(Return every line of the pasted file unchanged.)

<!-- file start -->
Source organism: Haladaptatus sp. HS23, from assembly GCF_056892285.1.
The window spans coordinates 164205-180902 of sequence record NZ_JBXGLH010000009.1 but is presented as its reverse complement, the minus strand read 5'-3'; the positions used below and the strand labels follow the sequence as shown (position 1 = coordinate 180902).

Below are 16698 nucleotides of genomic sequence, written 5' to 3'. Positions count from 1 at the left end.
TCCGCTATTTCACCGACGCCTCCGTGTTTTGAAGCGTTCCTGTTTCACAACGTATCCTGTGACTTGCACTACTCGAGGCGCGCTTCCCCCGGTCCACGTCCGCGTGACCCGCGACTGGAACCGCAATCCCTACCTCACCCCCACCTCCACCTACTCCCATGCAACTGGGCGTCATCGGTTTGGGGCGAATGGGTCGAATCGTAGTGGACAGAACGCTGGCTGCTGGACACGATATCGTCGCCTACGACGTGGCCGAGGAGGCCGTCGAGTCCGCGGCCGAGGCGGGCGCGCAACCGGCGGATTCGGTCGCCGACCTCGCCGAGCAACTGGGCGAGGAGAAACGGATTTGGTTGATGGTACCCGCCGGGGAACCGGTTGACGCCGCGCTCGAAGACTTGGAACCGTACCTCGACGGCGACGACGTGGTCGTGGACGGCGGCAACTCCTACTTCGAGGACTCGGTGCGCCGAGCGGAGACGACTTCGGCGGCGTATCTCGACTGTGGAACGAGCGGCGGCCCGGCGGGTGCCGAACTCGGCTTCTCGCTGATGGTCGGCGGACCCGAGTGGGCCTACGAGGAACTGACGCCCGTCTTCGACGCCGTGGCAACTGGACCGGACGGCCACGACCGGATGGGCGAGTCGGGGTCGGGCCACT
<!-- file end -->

Source organism: Haladaptatus sp. HS23, from assembly GCF_056892285.1.
The window spans coordinates 164205-180902 of sequence record NZ_JBXGLH010000009.1 but is presented as its reverse complement, the minus strand read 5'-3'; the positions used below and the strand labels follow the sequence as shown (position 1 = coordinate 180902).

Below are 16698 nucleotides of genomic sequence, written 5' to 3'. Positions count from 1 at the left end.
TCCGCTATTTCACCGACGCCTCCGTGTTTTGAAGCGTTCCTGTTTCACAACGTATCCTGTGACTTGCACTACTCGAGGCGCGCTTCCCCCGGTCCACGTCCGCGTGACCCGCGACTGGAACCGCAATCCCTACCTCACCCCCACCTCCACCTACTCCCATGCAACTGGGCGTCATCGGTTTGGGGCGAATGGGTCGAATCGTAGTGGACAGAACGCTGGCTGCTGGACACGATATCGTCGCCTACGACGTGGCCGAGGAGGCCGTCGAGTCCGCGGCCGAGGCGGGCGCGCAACCGGCGGATTCGGTCGCCGACCTCGCCGAGCAACTGGGCGAGGAGAAACGGATTTGGTTGATGGTACCCGCCGGGGAACCGGTTGACGCCGCGCTCGAAGACTTGGAACCGTACCTCGACGGCGACGACGTGGTCGTGGACGGCGGCAACTCCTACTTCGAGGACTCGGTGCGCCGAGCGGAGACGACTTCGGCGGCGTATCTCGACTGTGGAACGAGCGGCGGCCCGGCGGGTGCCGAACTCGGCTTCTCGCTGATGGTCGGCGGACCCGAGTGGGCCTACGAGGAACTGACGCCCGTCTTCGACGCCGTGGCAACTGGACCGGACGGCCACGACCGGATGGGCGAGTCGGGGTCGGGCCACT